In the past, art fairs used to be a meeting ground for art dealers and private collectors, strictly commercial venues where people came to buy and sell artworks. However, the times have changed and in the past couple of decades, art fairs became true cultural and social events, becoming the places of gathering and networking, where all art professionals are welcome. The perception of art fairs as the events that are no longer limited to the art market system, but encompass a variety of other cultural matters created a bond between exhibitors, collectors and most importantly curators who became aware of many benefits commercial art fairs can bring.
In recent years, we’ve witnessed an increasing number of curated art fairs. The curator’s presence, especially if he/she is a respected name in the art world, adds a certain layer of prestige and validity to the fair. The art fair benefits from the involvement of art professionals in the process of exhibition programming. It serves as a certificate of quality and it increases the value of the works. Art collectors are also less indecisive about their purchase if they know that the art connoisseur selected the piece as the one worth seeing. But what’s in it for the curators? So far curators have benefited from the art fairs by enlarging their own networking and influence, but there is another trend that became noticeable at the major art fairs.
As many insiders have noticed, world’s leading art fairs became attractive not only to independent curators but to curators from major museums and other cultural institutions who started using art fairs to shop for new exhibitions. Twenty years ago, in order to find leading international talents curators had to visit numerous biennales and look for some quality works of art. Now, with prestigious, high-quality art fairs, curators don’t have to travel across the globe as gallerists became more aware of the importance of art fairs, bringing only the best of their represented artists. The increase in quality and a wide selection of art from all corners of the world inspired curators to see beyond the economic and commercial aspects of the fairs and look at them as the opportunity to do their research and find potential candidates for the future shows. This appearance of curators at the art fairs also greatly benefits the galleries.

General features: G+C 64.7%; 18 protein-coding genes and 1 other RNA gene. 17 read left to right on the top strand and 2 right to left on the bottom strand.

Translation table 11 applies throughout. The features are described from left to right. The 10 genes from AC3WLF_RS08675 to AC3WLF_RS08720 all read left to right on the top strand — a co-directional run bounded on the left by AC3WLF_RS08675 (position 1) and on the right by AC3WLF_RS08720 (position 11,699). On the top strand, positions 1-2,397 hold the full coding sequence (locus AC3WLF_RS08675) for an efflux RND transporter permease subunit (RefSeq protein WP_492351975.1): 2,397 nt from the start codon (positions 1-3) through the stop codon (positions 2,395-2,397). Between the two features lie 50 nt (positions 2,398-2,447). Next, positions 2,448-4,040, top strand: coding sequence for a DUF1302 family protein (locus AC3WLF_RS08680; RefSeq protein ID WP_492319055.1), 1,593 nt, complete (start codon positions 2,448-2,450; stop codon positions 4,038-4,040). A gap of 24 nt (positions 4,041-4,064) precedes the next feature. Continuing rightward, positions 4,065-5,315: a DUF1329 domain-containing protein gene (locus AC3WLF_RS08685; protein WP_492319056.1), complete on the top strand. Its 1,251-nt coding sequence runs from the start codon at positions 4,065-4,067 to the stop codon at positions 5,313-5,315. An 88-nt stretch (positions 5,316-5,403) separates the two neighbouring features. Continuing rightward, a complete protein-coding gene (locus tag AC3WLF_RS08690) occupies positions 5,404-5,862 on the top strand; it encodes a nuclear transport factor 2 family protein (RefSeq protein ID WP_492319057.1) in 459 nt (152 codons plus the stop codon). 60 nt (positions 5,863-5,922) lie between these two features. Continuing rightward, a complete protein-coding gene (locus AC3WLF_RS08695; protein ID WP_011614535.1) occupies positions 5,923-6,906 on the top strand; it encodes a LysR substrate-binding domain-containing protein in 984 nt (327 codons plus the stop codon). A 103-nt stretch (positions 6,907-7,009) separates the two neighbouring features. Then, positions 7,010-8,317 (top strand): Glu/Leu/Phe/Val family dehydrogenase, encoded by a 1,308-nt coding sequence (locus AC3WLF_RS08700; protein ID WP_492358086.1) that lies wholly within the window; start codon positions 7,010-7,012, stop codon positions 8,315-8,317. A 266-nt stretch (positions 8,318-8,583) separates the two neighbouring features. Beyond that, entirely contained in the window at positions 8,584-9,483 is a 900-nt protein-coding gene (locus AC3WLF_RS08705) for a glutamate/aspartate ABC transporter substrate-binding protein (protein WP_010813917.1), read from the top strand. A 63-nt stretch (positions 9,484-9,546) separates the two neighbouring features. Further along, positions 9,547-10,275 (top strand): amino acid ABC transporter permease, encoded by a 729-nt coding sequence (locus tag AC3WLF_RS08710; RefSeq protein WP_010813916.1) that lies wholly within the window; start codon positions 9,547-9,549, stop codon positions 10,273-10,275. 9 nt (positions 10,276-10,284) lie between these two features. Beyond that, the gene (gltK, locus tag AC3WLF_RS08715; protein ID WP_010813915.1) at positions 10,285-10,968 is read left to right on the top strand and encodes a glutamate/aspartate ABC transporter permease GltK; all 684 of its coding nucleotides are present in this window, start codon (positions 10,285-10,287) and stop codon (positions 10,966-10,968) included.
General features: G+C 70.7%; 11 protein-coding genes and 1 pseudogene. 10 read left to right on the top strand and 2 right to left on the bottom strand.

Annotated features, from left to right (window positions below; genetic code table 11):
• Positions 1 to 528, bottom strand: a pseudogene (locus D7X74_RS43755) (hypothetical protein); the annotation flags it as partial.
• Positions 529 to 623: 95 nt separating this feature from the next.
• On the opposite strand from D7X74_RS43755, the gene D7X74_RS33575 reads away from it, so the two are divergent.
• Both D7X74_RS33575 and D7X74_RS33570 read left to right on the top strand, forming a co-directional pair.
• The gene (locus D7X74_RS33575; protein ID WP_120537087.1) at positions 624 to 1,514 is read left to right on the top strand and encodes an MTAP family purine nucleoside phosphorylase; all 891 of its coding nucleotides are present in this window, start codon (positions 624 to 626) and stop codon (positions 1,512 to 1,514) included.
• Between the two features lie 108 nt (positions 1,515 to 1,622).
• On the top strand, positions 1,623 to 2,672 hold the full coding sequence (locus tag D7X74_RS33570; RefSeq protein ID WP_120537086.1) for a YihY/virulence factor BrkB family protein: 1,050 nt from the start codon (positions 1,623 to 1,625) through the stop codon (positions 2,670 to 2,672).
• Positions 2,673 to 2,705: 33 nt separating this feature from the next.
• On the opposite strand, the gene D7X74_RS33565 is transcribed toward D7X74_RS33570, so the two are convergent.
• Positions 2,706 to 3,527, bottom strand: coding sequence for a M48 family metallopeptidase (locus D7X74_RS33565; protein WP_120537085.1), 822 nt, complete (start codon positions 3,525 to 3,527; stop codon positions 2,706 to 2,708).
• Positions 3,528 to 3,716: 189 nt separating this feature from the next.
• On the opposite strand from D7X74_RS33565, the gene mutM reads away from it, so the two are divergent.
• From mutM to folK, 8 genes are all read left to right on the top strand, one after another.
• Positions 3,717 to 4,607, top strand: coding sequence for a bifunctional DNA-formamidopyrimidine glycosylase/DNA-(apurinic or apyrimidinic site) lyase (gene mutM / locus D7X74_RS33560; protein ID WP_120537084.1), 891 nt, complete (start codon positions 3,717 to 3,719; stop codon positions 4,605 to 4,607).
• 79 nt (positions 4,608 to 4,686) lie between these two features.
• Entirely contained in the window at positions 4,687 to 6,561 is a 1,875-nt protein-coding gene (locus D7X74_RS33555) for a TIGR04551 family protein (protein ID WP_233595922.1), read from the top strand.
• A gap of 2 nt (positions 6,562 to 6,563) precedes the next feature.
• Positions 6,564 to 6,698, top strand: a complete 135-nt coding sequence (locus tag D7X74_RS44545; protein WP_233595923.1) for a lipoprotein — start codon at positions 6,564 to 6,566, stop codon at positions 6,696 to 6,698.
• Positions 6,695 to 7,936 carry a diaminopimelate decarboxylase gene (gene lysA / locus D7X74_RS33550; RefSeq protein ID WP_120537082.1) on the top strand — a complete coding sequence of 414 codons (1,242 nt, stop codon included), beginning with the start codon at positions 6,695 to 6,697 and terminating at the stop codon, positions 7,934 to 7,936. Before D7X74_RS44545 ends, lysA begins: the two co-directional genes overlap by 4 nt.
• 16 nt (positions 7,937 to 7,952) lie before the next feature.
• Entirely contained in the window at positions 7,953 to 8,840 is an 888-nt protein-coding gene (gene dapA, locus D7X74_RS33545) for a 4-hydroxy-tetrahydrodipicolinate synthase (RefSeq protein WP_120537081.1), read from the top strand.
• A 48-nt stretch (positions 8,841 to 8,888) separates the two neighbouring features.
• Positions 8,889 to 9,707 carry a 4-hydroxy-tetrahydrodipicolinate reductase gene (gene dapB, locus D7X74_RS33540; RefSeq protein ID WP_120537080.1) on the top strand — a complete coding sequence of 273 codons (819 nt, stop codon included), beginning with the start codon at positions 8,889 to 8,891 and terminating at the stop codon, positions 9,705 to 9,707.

It is reported that recently closed Art Basel Miami attracted a large number of curators from leading institutions and museums like Brooklyn Museum, Centre Pompidou, the Metropolitan Museum of Art, MoMA, and Whitney Museum of American Art, to name a few. What does this mean for the art fair exhibitors? Well, the answer is clear. It provides the visibility many gallerists and artist didn’t have in the past. This especially concerns international exhibitors who are getting a chance to introduce their artists directly to the world’s most influential institutions that can decide to exhibit their works further. Art fairs provide galleries with the access to curators and consequently this can mean a better position on the competitive art market. Renowned art fairs can be seen as an opportunity that can benefit both sides. Curators are being introduced to the variety of new works which would be hard to find in different circumstances and galleries get to approach the leading institutions and make connections to influential art professionals, ensuring a better position for their artists.
What are your thoughts on the presence of curators at the art fairs? Tell us on our Facebook page!
Featured image: Context Art Miami. All images used for illustrative purposes.